The Spanish word for Easter, Pascua (usually, but not always, capitalized), is interesting for the fact that it doesn't always refer to the Christian holy day commemorating the Resurrection of Christ. As a word derived from the Hebrew pesah, it, like the English cognate "paschal," originally referred to the Jewish Passover, a commemoration of the exodus from Egypt — and still does. Over the centuries, it came to refer to various religious festival days in general, and thus can refer as well to Easter, Christmas, Epiphany (the appearance of the Magi, traditionally celebrated Jan. 6) and Pentecost (commemorating the dramatic appearance of the Holy Spirit to the early Christians, a day observed seven Sundays after Easter).
Pascua can stand alone to mean any one of those days when the context makes its meaning clear. Often, however, the term Pascua judía is used to refer to the Passover, and Pascua de Resurrección to refer to Easter.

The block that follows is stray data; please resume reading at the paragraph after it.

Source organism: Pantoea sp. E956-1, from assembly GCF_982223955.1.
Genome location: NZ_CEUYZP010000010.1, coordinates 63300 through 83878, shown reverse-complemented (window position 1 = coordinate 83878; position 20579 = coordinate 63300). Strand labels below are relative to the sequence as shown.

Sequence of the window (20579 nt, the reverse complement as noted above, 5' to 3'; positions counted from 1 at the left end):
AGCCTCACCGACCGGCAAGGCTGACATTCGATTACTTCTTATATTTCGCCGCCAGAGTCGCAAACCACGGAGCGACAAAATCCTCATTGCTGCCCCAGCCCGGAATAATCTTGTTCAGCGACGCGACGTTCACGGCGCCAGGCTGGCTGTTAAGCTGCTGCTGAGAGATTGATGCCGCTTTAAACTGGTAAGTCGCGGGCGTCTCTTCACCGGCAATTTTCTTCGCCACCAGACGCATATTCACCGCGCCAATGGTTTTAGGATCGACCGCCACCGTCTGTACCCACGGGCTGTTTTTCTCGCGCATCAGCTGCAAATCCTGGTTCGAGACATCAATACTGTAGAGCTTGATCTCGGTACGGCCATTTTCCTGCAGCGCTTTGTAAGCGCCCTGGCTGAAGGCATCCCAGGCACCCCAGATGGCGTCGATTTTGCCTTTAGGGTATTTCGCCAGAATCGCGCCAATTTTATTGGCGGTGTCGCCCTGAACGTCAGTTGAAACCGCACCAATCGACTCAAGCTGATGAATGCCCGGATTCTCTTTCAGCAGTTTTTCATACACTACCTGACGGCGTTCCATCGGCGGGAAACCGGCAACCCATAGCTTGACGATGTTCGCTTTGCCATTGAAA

In much of the Spanish-speaking world, Easter can surpass Christmas as a time of celebration and religious observance. If you're celebrating Easter today, you may want to take a look at these two features:
- No está aquí, pues ha resucitado (the Easter story in Spanish from the Gospel of Matthew, with translation notes).
- Cristo ha resucitado (a Spanish version of the popular hymn "Christ the Lord Is Risen Today").
(Note: Opening comments below are from an earlier version of this post.)